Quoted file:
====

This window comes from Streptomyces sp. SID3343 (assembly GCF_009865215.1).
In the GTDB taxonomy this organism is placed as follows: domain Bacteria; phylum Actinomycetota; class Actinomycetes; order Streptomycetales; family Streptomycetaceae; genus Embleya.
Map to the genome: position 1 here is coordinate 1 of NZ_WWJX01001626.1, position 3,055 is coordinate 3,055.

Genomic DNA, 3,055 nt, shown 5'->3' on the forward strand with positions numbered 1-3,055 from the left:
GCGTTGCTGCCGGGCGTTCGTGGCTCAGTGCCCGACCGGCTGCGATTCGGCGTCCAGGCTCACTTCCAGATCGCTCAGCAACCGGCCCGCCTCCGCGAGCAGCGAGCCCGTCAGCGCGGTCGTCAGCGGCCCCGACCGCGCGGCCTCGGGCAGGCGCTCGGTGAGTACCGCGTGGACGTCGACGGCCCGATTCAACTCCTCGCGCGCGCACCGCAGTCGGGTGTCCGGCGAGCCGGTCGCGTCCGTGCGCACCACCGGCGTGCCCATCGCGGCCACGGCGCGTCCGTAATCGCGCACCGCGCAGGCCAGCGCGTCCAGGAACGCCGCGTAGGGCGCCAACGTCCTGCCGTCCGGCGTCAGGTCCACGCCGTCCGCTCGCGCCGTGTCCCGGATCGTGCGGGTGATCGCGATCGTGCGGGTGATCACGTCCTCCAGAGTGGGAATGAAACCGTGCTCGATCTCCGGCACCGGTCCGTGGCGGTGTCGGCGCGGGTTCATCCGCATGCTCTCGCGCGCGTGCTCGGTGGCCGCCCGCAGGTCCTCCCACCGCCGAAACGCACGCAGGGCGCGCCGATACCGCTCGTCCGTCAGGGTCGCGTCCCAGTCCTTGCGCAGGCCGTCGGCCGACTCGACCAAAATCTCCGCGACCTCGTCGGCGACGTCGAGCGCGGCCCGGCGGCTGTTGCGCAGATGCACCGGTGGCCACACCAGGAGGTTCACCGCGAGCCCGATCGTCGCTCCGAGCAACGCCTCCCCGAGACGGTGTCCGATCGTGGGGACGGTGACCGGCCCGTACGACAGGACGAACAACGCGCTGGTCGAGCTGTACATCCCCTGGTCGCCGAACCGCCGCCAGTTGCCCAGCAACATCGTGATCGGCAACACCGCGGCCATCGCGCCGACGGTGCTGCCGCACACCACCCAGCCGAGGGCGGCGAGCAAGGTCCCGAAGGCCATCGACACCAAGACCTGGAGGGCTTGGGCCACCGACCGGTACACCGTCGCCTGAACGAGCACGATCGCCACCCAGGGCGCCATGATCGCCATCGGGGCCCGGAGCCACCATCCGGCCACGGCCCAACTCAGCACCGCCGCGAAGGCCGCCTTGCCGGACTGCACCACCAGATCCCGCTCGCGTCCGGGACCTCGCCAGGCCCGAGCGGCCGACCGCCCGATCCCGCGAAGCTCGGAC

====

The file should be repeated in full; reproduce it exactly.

This window comes from Streptomyces sp. SID3343 (assembly GCF_009865215.1).
In the GTDB taxonomy this organism is placed as follows: domain Bacteria; phylum Actinomycetota; class Actinomycetes; order Streptomycetales; family Streptomycetaceae; genus Embleya.
Map to the genome: position 1 here is coordinate 1 of NZ_WWJX01001626.1, position 3,055 is coordinate 3,055.

Genomic DNA, 3,055 nt, shown 5'->3' on the forward strand with positions numbered 1-3,055 from the left:
GCGTTGCTGCCGGGCGTTCGTGGCTCAGTGCCCGACCGGCTGCGATTCGGCGTCCAGGCTCACTTCCAGATCGCTCAGCAACCGGCCCGCCTCCGCGAGCAGCGAGCCCGTCAGCGCGGTCGTCAGCGGCCCCGACCGCGCGGCCTCGGGCAGGCGCTCGGTGAGTACCGCGTGGACGTCGACGGCCCGATTCAACTCCTCGCGCGCGCACCGCAGTCGGGTGTCCGGCGAGCCGGTCGCGTCCGTGCGCACCACCGGCGTGCCCATCGCGGCCACGGCGCGTCCGTAATCGCGCACCGCGCAGGCCAGCGCGTCCAGGAACGCCGCGTAGGGCGCCAACGTCCTGCCGTCCGGCGTCAGGTCCACGCCGTCCGCTCGCGCCGTGTCCCGGATCGTGCGGGTGATCGCGATCGTGCGGGTGATCACGTCCTCCAGAGTGGGAATGAAACCGTGCTCGATCTCCGGCACCGGTCCGTGGCGGTGTCGGCGCGGGTTCATCCGCATGCTCTCGCGCGCGTGCTCGGTGGCCGCCCGCAGGTCCTCCCACCGCCGAAACGCACGCAGGGCGCGCCGATACCGCTCGTCCGTCAGGGTCGCGTCCCAGTCCTTGCGCAGGCCGTCGGCCGACTCGACCAAAATCTCCGCGACCTCGTCGGCGACGTCGAGCGCGGCCCGGCGGCTGTTGCGCAGATGCACCGGTGGCCACACCAGGAGGTTCACCGCGAGCCCGATCGTCGCTCCGAGCAACGCCTCCCCGAGACGGTGTCCGATCGTGGGGACGGTGACCGGCCCGTACGACAGGACGAACAACGCGCTGGTCGAGCTGTACATCCCCTGGTCGCCGAACCGCCGCCAGTTGCCCAGCAACATCGTGATCGGCAACACCGCGGCCATCGCGCCGACGGTGCTGCCGCACACCACCCAGCCGAGGGCGGCGAGCAAGGTCCCGAAGGCCATCGACACCAAGACCTGGAGGGCTTGGGCCACCGACCGGTACACCGTCGCCTGAACGAGCACGATCGCCACCCAGGGCGCCATGATCGCCATCGGGGCCCGGAGCCACCATCCGGCCACGGCCCAACTCAGCACCGCCGCGAAGGCCGCCTTGCCGGACTGCACCACCAGATCCCGCTCGCGTCCGGGACCTCGCCAGGCCCGAGCGGCCGACCGCCCGATCCCGCGAAGCTCGGAC